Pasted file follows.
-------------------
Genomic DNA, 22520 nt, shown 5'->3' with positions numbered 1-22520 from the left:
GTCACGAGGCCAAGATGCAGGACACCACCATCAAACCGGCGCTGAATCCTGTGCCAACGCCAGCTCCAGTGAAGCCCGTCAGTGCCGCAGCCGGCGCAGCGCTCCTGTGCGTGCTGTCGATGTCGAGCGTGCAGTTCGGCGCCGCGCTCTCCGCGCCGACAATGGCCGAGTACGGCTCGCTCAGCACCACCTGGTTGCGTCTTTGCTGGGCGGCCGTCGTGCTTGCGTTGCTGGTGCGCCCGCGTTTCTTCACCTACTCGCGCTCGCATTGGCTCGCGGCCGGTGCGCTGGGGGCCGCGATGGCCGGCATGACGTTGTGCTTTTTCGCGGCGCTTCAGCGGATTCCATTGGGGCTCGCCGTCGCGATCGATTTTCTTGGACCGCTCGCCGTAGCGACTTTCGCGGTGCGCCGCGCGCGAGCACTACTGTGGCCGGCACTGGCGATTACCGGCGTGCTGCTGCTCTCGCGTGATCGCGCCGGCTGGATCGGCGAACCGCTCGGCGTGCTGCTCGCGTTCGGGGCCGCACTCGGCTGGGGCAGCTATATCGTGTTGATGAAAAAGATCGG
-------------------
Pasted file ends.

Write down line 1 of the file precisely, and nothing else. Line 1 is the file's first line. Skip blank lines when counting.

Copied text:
Genomic DNA, 22520 nt, shown 5'->3' with positions numbered 1-22520 from the left: